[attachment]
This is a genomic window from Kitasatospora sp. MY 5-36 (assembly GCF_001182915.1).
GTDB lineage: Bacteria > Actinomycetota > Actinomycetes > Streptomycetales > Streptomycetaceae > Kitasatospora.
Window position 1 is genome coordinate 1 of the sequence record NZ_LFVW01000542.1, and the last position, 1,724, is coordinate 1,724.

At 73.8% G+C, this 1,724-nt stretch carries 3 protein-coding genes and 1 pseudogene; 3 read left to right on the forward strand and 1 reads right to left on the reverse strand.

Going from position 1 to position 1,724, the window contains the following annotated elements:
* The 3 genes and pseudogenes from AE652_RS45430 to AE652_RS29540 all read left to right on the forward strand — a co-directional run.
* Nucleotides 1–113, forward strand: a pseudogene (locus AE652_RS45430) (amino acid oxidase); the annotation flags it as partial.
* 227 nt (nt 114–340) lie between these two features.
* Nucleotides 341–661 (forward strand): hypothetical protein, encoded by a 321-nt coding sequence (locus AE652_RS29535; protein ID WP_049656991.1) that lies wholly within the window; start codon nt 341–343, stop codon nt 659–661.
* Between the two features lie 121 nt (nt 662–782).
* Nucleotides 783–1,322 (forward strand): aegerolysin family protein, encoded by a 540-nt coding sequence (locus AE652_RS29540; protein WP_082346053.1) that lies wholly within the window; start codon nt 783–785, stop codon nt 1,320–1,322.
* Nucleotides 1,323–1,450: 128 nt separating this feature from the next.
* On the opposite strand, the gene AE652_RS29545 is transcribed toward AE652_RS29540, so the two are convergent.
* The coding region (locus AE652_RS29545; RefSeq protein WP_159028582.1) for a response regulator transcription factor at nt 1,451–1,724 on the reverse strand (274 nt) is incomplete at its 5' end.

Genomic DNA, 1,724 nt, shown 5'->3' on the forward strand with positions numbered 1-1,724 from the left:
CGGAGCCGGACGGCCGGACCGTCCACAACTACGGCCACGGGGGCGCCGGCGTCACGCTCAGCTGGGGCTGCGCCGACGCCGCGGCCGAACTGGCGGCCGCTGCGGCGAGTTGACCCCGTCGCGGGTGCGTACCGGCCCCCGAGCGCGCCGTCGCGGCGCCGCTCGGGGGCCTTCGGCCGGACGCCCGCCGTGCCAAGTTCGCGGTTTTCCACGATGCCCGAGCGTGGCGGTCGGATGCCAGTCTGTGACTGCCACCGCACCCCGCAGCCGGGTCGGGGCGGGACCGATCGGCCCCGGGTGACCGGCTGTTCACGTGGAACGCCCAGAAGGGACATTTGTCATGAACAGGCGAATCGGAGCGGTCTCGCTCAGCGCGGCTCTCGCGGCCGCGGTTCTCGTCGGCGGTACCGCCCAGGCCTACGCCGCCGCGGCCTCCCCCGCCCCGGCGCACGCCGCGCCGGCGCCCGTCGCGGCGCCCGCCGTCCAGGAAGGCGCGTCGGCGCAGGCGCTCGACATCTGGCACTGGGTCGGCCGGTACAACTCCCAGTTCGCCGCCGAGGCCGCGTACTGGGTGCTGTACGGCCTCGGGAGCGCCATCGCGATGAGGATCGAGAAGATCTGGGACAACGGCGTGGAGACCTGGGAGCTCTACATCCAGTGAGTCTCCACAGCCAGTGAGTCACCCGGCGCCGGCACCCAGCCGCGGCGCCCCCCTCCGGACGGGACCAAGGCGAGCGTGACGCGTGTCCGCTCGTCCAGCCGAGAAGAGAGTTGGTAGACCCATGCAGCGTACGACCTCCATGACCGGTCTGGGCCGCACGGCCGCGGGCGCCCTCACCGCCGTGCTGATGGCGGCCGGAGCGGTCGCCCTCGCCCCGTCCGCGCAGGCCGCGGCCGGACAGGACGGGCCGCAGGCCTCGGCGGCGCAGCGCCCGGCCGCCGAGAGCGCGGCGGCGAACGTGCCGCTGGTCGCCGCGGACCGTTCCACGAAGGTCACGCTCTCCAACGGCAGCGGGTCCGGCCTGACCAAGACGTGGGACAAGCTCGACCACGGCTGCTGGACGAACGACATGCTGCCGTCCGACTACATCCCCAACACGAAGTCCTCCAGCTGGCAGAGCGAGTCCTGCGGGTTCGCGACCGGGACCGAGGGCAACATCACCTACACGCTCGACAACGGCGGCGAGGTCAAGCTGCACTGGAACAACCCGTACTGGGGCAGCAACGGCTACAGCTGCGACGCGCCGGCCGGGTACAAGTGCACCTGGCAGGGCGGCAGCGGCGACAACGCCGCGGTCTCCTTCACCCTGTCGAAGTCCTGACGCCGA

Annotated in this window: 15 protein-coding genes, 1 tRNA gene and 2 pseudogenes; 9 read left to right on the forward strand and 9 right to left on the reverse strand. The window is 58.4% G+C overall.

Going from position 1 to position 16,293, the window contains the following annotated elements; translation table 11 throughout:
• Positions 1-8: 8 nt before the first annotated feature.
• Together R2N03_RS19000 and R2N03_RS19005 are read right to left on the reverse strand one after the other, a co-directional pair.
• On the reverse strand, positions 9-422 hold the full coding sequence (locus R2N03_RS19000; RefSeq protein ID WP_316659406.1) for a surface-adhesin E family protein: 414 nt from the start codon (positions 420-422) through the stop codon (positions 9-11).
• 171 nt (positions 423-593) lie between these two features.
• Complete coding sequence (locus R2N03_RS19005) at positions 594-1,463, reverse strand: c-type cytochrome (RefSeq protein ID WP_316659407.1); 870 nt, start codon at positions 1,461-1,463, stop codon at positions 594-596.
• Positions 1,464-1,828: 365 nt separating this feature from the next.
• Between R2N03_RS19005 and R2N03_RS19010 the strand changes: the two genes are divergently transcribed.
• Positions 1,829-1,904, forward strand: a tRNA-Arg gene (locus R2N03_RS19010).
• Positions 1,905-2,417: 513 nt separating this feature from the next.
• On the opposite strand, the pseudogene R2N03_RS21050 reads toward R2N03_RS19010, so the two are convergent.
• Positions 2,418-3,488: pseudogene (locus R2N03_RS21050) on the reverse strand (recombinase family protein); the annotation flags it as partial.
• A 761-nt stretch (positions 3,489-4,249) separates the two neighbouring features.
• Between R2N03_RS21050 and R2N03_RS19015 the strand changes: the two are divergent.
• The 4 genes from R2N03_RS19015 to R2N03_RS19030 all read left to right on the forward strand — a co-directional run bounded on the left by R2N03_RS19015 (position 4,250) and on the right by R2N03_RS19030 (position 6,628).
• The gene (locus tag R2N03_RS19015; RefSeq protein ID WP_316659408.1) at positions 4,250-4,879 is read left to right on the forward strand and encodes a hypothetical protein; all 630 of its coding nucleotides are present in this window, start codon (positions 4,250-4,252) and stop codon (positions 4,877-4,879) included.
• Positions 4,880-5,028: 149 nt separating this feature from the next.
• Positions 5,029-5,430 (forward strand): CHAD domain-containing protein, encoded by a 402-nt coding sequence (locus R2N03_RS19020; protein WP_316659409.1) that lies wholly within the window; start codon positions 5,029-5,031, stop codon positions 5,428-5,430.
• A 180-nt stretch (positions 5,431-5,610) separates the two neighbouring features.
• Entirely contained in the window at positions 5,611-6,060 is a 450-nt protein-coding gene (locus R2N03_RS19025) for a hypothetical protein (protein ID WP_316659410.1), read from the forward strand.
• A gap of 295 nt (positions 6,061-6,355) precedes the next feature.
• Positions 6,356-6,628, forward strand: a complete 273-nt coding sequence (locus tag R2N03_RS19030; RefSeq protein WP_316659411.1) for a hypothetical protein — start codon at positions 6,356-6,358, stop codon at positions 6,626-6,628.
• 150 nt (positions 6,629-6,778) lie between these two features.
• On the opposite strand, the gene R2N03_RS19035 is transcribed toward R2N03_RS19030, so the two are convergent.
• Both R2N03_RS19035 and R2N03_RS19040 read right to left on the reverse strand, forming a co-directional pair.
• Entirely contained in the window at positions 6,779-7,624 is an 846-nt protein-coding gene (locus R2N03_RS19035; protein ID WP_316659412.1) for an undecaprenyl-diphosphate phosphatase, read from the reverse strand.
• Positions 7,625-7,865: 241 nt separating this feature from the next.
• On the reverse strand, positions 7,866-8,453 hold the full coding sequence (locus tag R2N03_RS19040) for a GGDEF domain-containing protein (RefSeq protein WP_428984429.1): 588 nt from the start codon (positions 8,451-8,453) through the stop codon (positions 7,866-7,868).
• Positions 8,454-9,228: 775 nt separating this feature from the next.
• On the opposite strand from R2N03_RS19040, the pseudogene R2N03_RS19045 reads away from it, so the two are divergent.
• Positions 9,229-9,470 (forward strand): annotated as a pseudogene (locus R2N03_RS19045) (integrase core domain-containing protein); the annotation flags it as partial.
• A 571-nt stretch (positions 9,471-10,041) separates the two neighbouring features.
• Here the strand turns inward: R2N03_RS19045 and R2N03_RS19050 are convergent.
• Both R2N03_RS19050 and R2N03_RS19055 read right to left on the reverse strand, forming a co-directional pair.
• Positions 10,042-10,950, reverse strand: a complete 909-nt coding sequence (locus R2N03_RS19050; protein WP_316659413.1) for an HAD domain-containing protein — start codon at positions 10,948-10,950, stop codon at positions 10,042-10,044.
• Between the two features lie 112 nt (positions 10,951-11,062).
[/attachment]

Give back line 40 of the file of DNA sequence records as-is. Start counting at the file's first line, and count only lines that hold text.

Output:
• 150 nt (positions 6,629-6,778) lie between these two features.